The way the album is structured (just as the previous two were) is with a few different riddims (five in all) basically taking turns with several tracks on each riddim. The album (again, just as the first two) also happens to feature some of the most talented Roots artists on the scene right now which definitely can’t hurt. Getting things started on Lustre Kings Productions’ Culture Dem Vol. 3 is the very odd Salaam Addis riddim with three VERY familiar offerings. I find myself running into this case on MANY compilations because I just listen to A LOT of music: I know all three of the tunes on the riddim. I’ve heard them all. The first is PROBABLY the finest as Lutan Fyah teams up with Natural Black and Turbulence on Move Out. The Salaam Addis is this crawling, Asian stringy sounding riddim which sounds like a meditation riddim (having vocals across it almost ‘ruins’ the mood of it) that just sounds LOVELY but kind of weird in its place at times. Noble Society checks in next with an effort from their album Take Charge, Mama So Divine. It’s probably because I’ve listen to it the least of the three but this song sounds quite nice here. Lastly, is the well popular Dew from Vaughn Benjamin, which appeared on his 2007 album Infinite Quality (and its dubbed out version from the following year). The tune is the EPITOME of strange on the surface but you have to REALLY listen to it deeply. Doing so can make the Salaam Addis virtually disappear leaving you to sift through Benjamin’s brilliance for the true strength of the tune. The song completes an opening which is ‘very interesting’ to say the least.
Then the fun begins. Every other riddim on Culture Dem 3 is a bit more ‘hospitable’ (to my vocabulary) and NORMAL as, after having tied your mind in knots, Lustre Kings Productions gives you a bit of head bobbing opportunity with the stirring rest of the album. Up first/next are three tunes, two of which are familiar, from the LUSH Clean Life riddim. Both Norris Man and Al Pancho check in with two of the best cuts of their recent LKP albums, (Know The Road and Joy Bells Ringing, respectively) with the condemnatory Live Yuh Life Clean and the very intelligent Worlien. The tunes are kind of similarly vibed, as both chanters, in one way or another, go after those who fight against righteousness and they’re big tunes definitely. But the real attraction here was a tune I hadn’t heard AT ALL before First & Last which features bigtime Lutan Fyah alongside (I THINK) former 5th Element singer King Imani, who I didn’t even know was (still around) working with LKP. This song is probably the best new(er) song on CD3 to my opinion as the two make a wonderful combination you NEED to keep an eye on Imani, I was quite high on the sweet voiced singer with a few tunes I had heard from years back from him and First & Last is probably better than all of them, so definitely I’m looking forward to seeing him out there more. Next in is the previously mentioned Hip-Hop vibed piece, the Afrobot riddim (I knew they’d run out of names eventually for these things). The riddim gets three shots (again) from some of the more energetic artists on the album with Determine sounding very good on his COOL Burn Out Fi Dat but he’s outdone by Mabrakat (who’s back after appear on CD1 but not CD2) who basically WILLS his HYPE sounding tune, I-Aughters to the head of the class of the Afrobot (and, oddly enough, I DON’T like Jah Mason’s bit on the riddim, If Night Should Turn To Day). The single strongest riddim on CD3 comes in next in the form of the VERY familiar Rainbow riddim. The sweet Arabian sounding riddim, if I recall correctly was one of the very first LKP put out and even featured on Lutan Fyah’s aforementioned Time & Place album. That tune, She’s Like The Rainbow is also featured here but it’s the first two, Jahdan’s WICKED Golden City and I LUE (!) returning from CD1 with the BIG See Dem Going Down. Jahdan (from Noble Society) supposedly has his own solo album forthcoming and if its full of tunes like Golden City, it’ll be SERIOUS! The song describes the world of His Majesty and how we are to reach for it (it also features one of THE lines of the album, “. . . in My Father‘s house, there are many mansions - And we no pay no rent!). Big tune. And the criminally underrated I Lue gives a tune which I THINK I know from a different riddim but it sounds BIG hear, See Dem Going Down. Always like to see I Lue doing ANYTHING at all because the man has LYRICS and if you’ve never heard Bushman’s good friend, definitely take a listen to See Dem Going Down. Culture Dem 3’s last bunch of tunes come across the recent Proverbs riddim. I’m partial (as hell at this point) but the riddim features my choice as the best tune altogether on CD3, Messenjah Selah’s She Ask Me Say. The tune grows on me more and more each time I hear it and by this point, it’s definitely one of my favourites, period, right now. The rest of the tunes here, however, are largely unfamiliar to me. Chezidek comes through with the nice Right Time on which he declares Babylon’s reign of terror soon over. LKP veteran Khari Kill comes through with the even stronger Levitate, one of the biggest tunes on the album, definitely check that one there. And the Trinidad Roots fireman leads us to the ending two BIG artists, Lutan Fyah who absolutely DESTROYS whatever is left of the Proverbs riddim with his VERY BIG Slow To Anger and lastly (and WONDERFULLY) veteran loud voiced singer Chrisinti links with LKP on the beautiful unifying vibes Same Hands. Chrisinti has always been in that second pack of my favourite artists and he’s always managed to stay there because of efforts like this from one of the most consistent Roots Reggae artists in recent years delivering a BIG close to a BIG compilation.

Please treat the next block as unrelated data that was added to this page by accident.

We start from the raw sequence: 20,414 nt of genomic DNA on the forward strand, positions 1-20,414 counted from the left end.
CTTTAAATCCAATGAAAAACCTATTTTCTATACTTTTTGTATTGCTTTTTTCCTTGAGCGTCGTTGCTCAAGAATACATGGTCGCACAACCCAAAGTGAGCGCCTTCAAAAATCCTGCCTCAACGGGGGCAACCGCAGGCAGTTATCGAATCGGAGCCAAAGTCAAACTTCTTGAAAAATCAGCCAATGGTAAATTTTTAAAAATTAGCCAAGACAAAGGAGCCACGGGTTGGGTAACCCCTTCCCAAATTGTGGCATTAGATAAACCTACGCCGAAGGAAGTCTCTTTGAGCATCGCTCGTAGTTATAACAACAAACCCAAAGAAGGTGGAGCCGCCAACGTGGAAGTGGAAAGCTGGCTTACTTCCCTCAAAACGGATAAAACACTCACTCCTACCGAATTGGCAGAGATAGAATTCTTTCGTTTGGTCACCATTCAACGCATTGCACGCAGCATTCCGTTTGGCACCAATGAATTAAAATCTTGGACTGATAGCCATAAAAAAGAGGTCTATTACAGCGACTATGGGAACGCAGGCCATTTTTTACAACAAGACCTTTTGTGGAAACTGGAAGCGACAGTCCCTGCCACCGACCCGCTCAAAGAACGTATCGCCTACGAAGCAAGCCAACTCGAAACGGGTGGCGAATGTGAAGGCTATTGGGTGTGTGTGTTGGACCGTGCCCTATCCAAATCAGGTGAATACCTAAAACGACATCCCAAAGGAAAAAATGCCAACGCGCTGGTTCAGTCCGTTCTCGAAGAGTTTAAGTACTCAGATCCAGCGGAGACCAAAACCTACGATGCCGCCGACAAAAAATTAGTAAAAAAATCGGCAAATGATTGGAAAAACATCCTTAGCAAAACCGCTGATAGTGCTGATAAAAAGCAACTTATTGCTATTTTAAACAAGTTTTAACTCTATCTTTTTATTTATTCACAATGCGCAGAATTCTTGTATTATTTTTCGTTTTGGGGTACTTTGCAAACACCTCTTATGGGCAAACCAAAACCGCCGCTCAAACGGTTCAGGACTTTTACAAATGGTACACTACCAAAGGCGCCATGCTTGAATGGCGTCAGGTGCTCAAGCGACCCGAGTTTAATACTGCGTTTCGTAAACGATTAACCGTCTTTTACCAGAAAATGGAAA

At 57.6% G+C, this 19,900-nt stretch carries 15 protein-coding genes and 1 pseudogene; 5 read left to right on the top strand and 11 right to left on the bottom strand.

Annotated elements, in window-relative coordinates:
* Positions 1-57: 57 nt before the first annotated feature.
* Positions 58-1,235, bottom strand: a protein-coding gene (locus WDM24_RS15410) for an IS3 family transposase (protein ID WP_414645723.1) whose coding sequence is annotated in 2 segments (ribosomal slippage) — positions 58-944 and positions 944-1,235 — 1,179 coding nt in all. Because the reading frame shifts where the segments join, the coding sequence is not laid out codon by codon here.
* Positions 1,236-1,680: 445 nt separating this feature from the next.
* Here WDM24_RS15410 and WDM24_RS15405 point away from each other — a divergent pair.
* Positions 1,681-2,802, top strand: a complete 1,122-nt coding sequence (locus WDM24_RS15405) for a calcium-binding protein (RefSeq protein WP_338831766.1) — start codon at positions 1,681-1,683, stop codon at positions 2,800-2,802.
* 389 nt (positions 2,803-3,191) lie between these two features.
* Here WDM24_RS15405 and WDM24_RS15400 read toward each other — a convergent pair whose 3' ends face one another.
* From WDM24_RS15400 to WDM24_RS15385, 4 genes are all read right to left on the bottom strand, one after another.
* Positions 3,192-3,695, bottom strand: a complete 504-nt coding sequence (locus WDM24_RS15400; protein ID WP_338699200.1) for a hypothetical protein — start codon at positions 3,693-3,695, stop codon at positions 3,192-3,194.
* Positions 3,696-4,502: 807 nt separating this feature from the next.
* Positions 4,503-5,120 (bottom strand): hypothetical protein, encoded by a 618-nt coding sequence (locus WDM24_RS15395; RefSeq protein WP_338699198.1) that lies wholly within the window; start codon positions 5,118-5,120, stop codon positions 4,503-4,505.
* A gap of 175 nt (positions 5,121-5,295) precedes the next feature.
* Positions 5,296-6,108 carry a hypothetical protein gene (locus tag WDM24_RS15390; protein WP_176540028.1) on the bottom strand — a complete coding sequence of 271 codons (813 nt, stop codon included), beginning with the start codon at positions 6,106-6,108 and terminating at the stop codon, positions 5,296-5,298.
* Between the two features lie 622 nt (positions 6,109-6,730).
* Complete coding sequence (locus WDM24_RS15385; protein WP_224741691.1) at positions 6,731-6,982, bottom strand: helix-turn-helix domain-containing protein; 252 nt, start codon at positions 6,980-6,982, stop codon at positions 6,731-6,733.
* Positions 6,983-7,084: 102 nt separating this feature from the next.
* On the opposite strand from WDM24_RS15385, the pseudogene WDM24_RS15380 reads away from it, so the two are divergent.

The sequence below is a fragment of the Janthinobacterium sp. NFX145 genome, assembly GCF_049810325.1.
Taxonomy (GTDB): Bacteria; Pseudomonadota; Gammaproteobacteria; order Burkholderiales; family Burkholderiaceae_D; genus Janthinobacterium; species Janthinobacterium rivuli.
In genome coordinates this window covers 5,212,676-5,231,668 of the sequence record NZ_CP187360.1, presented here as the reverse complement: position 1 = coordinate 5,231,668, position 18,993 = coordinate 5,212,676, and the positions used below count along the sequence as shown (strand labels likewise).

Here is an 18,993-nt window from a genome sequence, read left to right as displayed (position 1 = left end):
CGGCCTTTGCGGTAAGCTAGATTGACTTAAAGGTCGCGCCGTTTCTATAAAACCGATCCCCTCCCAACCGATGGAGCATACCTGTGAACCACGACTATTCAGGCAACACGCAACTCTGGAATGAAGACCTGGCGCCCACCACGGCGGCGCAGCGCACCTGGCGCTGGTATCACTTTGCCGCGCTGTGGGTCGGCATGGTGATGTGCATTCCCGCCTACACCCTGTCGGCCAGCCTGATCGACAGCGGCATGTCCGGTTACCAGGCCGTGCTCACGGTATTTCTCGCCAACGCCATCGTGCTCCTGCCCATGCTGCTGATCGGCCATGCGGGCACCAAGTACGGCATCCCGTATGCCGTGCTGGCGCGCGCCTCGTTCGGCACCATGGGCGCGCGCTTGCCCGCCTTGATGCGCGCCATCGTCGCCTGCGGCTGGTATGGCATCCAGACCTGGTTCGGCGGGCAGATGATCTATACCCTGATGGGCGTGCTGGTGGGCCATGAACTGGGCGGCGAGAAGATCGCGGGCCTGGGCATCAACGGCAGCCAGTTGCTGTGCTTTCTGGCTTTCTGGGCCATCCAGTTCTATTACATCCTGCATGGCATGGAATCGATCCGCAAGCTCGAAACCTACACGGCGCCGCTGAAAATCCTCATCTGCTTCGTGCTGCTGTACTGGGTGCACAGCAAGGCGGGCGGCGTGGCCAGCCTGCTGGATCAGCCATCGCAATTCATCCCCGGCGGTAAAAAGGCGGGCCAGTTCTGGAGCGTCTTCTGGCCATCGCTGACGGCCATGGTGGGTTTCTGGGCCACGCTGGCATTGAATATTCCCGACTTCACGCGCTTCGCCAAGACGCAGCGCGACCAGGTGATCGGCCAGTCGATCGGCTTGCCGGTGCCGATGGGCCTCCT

Overall, Culture Dem Vol. 3 isn’t as big as Culture Dem Vol. 1; I could have told you that before I even had the album. However, it is bigger and considerably so in my opinion, than CD2 and a more than welcome addition to this series. Unsurprisingly, it gives a nice insight to what has and what will be going on with Lustre Kings Productions. Up next is apparently a riddim album release for the Proverbs riddim (which ‘coincidentally’ is the only riddim on CD3 to get five tunes) which supposedly is HUGE with artists coming from all over the place besides the five here (I’ve also heard a nice one from Marlon Asher). Culture Dem 3 is recommended to fans of modern Roots Reggae of all degrees and even though I may have to wait until 2012-’13, for volume four, as long as His Majesty keeps my time here, I’ll be waiting.
Lustre Kings Productions